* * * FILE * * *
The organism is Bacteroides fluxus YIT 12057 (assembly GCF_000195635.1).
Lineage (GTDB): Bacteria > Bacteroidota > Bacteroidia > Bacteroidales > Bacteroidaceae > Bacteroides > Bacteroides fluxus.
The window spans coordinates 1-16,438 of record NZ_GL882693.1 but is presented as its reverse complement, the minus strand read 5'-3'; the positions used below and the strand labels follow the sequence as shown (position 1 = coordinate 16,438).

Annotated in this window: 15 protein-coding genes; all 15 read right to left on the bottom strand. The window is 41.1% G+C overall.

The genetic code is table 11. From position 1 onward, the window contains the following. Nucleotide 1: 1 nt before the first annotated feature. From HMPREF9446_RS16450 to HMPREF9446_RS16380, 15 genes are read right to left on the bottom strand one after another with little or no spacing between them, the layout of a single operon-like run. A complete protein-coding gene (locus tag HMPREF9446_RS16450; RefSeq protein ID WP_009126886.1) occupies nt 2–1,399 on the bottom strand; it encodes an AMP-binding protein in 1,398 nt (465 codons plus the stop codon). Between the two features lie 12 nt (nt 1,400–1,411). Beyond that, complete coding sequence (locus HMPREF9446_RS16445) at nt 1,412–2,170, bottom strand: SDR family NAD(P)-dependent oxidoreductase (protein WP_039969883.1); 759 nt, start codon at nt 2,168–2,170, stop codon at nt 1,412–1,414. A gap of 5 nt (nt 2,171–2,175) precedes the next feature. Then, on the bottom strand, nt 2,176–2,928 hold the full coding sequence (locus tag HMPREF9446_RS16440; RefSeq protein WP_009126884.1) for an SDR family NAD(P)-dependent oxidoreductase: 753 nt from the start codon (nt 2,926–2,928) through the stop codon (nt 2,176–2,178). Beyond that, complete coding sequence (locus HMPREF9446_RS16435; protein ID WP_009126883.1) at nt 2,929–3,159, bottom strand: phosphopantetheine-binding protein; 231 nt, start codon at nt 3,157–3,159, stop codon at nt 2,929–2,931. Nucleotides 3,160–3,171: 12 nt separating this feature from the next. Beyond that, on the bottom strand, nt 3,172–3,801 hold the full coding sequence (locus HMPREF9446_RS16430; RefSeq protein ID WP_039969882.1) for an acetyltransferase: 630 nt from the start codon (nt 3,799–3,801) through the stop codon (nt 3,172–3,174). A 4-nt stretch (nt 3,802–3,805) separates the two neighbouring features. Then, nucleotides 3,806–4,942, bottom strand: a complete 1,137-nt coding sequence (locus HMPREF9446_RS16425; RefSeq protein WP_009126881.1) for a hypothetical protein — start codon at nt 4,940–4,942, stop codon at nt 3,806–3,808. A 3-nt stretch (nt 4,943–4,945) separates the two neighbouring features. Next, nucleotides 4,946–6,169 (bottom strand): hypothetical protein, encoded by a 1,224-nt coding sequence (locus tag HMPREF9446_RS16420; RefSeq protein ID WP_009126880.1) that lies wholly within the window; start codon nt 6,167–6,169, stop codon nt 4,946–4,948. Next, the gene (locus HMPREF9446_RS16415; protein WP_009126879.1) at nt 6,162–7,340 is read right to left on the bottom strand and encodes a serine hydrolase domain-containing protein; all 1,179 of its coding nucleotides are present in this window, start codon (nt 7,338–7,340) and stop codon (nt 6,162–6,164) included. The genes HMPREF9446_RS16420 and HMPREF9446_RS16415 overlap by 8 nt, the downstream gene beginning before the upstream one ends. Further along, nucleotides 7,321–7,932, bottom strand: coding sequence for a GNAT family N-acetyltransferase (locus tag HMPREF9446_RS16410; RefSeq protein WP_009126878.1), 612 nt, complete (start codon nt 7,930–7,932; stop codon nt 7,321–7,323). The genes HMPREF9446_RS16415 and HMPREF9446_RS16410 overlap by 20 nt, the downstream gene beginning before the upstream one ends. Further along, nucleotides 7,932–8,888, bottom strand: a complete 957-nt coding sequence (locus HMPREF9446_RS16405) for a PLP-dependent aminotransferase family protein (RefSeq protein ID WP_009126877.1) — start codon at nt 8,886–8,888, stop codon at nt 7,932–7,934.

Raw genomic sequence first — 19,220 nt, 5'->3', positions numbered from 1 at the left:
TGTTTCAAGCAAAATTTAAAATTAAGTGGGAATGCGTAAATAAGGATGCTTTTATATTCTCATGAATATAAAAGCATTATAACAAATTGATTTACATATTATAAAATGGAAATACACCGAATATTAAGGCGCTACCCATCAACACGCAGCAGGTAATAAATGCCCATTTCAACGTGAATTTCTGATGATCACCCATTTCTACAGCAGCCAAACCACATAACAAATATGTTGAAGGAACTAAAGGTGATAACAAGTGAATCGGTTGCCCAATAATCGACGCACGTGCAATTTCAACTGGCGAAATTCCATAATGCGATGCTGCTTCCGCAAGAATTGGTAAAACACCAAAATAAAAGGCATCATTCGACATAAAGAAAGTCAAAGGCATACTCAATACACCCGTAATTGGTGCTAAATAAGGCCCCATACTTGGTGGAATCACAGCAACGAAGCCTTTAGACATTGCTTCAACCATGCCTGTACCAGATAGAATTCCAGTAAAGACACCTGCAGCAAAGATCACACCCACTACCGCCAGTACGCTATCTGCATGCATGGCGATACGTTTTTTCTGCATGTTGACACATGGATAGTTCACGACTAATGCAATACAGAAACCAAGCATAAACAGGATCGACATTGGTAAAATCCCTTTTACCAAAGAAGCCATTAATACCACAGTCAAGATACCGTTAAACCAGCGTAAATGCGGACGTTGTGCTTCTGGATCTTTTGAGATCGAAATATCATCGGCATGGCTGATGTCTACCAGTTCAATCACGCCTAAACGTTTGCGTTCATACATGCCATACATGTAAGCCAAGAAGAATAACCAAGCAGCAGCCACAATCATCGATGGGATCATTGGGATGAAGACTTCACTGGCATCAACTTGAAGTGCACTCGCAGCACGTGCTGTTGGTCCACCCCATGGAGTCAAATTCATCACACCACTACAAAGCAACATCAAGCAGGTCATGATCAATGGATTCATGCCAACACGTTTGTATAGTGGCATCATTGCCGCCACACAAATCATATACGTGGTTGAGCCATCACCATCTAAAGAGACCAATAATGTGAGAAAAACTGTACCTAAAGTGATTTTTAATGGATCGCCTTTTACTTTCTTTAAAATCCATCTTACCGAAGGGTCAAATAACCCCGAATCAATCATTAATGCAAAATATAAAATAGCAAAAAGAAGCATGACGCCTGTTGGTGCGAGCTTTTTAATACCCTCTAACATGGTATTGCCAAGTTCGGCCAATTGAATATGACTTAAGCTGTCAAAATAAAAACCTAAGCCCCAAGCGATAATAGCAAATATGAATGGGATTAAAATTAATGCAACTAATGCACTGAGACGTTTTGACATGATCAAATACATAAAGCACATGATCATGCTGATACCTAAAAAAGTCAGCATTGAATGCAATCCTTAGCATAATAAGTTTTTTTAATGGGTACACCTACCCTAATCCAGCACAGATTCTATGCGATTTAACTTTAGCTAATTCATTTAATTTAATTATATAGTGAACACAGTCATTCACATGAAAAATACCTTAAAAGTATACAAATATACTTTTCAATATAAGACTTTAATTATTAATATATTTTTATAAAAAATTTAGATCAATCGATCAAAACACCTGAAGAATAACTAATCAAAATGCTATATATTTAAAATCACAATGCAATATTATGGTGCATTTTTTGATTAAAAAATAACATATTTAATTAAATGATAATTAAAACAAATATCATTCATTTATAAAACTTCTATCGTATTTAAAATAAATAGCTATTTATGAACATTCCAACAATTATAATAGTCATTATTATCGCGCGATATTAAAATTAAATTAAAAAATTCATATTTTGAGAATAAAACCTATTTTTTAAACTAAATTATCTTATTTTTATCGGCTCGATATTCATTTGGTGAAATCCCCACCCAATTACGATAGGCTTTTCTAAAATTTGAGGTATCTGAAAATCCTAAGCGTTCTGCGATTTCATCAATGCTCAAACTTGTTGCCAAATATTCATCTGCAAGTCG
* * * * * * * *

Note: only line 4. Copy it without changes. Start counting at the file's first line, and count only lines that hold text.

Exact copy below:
Annotated in this window: 15 protein-coding genes; all 15 read right to left on the bottom strand. The window is 41.1% G+C overall.